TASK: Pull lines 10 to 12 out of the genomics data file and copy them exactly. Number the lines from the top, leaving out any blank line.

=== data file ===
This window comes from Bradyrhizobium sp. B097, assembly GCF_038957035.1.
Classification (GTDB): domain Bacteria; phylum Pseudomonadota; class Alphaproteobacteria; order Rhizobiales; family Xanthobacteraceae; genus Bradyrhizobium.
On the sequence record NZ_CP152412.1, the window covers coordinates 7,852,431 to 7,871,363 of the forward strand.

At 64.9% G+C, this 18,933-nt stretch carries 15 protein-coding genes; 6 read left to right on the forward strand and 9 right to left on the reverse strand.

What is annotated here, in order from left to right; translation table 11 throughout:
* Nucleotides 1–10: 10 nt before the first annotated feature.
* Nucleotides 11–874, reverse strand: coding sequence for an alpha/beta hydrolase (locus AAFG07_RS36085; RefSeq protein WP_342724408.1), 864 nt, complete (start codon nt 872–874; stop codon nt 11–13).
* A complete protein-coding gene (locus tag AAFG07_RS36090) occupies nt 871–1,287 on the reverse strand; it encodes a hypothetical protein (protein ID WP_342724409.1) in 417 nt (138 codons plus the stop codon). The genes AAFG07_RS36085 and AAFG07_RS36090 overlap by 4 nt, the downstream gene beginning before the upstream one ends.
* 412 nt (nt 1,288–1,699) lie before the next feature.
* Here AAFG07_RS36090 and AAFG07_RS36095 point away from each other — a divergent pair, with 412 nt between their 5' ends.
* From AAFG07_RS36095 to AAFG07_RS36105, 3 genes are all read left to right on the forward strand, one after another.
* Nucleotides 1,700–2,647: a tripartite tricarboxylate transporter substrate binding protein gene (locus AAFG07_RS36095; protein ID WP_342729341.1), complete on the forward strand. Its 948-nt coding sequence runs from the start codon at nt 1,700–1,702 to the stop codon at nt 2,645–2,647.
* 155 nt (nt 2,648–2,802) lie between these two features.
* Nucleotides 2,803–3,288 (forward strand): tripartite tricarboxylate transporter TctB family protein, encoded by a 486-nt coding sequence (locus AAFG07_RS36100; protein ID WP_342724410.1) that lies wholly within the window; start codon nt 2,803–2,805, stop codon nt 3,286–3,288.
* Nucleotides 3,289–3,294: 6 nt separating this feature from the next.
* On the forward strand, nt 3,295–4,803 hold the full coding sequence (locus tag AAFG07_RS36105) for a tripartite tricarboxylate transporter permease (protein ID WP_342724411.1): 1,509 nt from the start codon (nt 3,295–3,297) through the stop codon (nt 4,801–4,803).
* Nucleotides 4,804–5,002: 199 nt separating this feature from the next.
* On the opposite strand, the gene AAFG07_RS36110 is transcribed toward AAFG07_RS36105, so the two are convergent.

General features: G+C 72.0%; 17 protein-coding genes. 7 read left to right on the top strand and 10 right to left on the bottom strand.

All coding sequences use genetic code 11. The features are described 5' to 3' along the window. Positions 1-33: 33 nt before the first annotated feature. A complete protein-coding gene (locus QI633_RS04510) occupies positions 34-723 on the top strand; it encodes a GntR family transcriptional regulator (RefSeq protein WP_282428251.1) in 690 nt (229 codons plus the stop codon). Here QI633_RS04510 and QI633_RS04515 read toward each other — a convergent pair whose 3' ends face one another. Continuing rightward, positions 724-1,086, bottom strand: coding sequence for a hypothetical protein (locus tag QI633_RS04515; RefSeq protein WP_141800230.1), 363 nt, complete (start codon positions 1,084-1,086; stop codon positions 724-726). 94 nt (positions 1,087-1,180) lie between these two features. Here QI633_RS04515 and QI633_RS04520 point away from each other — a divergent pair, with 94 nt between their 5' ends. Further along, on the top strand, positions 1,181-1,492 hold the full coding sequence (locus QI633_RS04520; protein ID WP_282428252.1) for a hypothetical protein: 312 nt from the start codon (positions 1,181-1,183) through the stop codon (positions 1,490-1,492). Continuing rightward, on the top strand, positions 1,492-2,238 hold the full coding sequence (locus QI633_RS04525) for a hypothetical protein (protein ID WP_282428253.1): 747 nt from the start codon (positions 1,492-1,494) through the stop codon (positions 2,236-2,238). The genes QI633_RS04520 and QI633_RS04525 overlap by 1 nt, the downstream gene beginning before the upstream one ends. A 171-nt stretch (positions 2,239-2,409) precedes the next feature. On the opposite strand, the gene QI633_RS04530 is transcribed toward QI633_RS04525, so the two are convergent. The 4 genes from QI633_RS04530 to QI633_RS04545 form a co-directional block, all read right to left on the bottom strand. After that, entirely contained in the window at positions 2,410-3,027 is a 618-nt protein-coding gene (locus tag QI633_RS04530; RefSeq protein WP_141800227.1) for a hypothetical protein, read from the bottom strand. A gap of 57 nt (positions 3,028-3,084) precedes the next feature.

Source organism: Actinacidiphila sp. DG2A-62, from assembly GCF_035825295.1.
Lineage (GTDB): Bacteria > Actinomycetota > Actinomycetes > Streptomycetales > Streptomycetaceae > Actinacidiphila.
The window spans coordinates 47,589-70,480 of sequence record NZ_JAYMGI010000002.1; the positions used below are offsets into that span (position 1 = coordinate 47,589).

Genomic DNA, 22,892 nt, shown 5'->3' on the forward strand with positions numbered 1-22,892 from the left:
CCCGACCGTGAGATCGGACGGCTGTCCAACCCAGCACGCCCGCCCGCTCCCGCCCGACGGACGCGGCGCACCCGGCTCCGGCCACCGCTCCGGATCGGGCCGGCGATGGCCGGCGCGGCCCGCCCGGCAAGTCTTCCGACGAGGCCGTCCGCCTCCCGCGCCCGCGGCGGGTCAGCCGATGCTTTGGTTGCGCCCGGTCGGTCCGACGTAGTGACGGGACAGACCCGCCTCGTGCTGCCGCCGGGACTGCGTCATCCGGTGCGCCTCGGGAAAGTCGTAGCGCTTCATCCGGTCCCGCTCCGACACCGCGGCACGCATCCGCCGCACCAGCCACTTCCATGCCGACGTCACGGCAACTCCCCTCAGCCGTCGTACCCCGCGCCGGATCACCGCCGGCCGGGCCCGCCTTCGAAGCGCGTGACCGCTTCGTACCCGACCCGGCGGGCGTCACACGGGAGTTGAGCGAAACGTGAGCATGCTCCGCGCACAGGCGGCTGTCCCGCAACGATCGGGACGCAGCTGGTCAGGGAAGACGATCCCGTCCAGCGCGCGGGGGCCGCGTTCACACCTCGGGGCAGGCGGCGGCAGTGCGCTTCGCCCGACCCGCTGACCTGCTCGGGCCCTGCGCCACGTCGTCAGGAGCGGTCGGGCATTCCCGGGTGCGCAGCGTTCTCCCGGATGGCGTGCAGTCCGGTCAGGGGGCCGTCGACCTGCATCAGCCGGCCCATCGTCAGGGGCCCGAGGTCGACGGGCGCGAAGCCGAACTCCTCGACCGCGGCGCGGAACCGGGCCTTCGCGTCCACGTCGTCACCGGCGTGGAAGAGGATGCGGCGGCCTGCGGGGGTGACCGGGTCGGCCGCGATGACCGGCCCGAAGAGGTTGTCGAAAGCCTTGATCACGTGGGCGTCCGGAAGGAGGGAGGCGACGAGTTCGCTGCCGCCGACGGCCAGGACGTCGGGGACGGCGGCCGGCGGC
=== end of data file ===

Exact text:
* Here AAFG07_RS36090 and AAFG07_RS36095 point away from each other — a divergent pair, with 412 nt between their 5' ends.
* From AAFG07_RS36095 to AAFG07_RS36105, 3 genes are all read left to right on the forward strand, one after another.
* Nucleotides 1,700–2,647: a tripartite tricarboxylate transporter substrate binding protein gene (locus AAFG07_RS36095; protein ID WP_342729341.1), complete on the forward strand. Its 948-nt coding sequence runs from the start codon at nt 1,700–1,702 to the stop codon at nt 2,645–2,647.